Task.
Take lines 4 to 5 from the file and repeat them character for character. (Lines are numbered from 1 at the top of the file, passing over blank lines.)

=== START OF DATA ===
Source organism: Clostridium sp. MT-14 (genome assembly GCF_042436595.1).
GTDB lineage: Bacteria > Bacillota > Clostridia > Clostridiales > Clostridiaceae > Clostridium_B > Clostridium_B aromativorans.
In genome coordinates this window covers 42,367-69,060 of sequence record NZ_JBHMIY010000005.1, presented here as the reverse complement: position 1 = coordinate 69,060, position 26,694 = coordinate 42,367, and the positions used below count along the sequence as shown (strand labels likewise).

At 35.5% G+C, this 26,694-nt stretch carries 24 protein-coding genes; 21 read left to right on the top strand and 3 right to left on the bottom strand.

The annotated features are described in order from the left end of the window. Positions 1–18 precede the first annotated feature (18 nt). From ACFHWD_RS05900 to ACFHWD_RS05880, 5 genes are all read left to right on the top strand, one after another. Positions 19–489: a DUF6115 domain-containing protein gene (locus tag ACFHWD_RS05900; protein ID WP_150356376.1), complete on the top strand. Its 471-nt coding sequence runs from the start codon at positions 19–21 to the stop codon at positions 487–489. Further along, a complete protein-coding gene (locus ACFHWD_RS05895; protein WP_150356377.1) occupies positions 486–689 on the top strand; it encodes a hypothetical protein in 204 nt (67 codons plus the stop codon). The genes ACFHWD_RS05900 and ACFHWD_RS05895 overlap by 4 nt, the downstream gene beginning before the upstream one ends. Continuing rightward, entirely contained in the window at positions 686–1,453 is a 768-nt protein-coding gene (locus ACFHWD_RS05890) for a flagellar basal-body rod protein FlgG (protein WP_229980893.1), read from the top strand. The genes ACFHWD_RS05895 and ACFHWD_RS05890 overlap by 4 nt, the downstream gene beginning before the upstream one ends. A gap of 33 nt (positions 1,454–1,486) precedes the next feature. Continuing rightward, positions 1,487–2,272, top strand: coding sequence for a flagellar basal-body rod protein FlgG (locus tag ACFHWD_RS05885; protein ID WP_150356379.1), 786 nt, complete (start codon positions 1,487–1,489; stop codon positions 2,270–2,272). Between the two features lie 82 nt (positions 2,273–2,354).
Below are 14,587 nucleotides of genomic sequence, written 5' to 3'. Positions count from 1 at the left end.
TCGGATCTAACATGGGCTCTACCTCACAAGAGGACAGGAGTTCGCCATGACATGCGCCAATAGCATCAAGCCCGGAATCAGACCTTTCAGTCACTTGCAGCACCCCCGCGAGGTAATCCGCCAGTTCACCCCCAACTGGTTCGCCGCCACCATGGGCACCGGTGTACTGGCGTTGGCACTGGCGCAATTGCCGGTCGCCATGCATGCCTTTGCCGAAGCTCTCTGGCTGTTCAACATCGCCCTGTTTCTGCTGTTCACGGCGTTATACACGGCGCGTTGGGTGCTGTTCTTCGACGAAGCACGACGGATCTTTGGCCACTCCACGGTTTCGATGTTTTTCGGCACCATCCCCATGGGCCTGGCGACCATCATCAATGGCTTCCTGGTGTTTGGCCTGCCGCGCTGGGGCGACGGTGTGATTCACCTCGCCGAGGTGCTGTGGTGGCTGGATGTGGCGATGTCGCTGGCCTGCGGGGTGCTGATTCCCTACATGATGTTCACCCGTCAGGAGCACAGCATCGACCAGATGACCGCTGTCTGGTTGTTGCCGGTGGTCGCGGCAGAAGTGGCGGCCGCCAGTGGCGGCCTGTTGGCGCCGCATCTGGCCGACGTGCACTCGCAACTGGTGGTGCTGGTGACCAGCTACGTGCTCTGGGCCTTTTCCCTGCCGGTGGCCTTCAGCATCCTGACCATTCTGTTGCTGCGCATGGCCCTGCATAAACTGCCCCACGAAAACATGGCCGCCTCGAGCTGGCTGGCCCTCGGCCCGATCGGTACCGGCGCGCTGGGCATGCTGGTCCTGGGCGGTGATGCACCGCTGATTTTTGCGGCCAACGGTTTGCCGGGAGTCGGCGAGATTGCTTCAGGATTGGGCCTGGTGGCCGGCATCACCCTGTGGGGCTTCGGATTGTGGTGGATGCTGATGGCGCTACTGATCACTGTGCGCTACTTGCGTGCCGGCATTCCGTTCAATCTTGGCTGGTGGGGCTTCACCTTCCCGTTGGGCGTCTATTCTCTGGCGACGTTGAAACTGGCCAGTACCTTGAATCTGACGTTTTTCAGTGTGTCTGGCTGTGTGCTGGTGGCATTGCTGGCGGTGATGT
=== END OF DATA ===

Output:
At 35.5% G+C, this 26,694-nt stretch carries 24 protein-coding genes; 21 read left to right on the top strand and 3 right to left on the bottom strand.

The annotated features are described in order from the left end of the window. Positions 1–18 precede the first annotated feature (18 nt). From ACFHWD_RS05900 to ACFHWD_RS05880, 5 genes are all read left to right on the top strand, one after another. Positions 19–489: a DUF6115 domain-containing protein gene (locus tag ACFHWD_RS05900; protein ID WP_150356376.1), complete on the top strand. Its 471-nt coding sequence runs from the start codon at positions 19–21 to the stop codon at positions 487–489. Further along, a complete protein-coding gene (locus ACFHWD_RS05895; protein WP_150356377.1) occupies positions 486–689 on the top strand; it encodes a hypothetical protein in 204 nt (67 codons plus the stop codon). The genes ACFHWD_RS05900 and ACFHWD_RS05895 overlap by 4 nt, the downstream gene beginning before the upstream one ends. Continuing rightward, entirely contained in the window at positions 686–1,453 is a 768-nt protein-coding gene (locus ACFHWD_RS05890) for a flagellar basal-body rod protein FlgG (protein WP_229980893.1), read from the top strand. The genes ACFHWD_RS05895 and ACFHWD_RS05890 overlap by 4 nt, the downstream gene beginning before the upstream one ends. A gap of 33 nt (positions 1,454–1,486) precedes the next feature. Continuing rightward, positions 1,487–2,272, top strand: coding sequence for a flagellar basal-body rod protein FlgG (locus tag ACFHWD_RS05885; protein ID WP_150356379.1), 786 nt, complete (start codon positions 1,487–1,489; stop codon positions 2,270–2,272). Between the two features lie 82 nt (positions 2,273–2,354).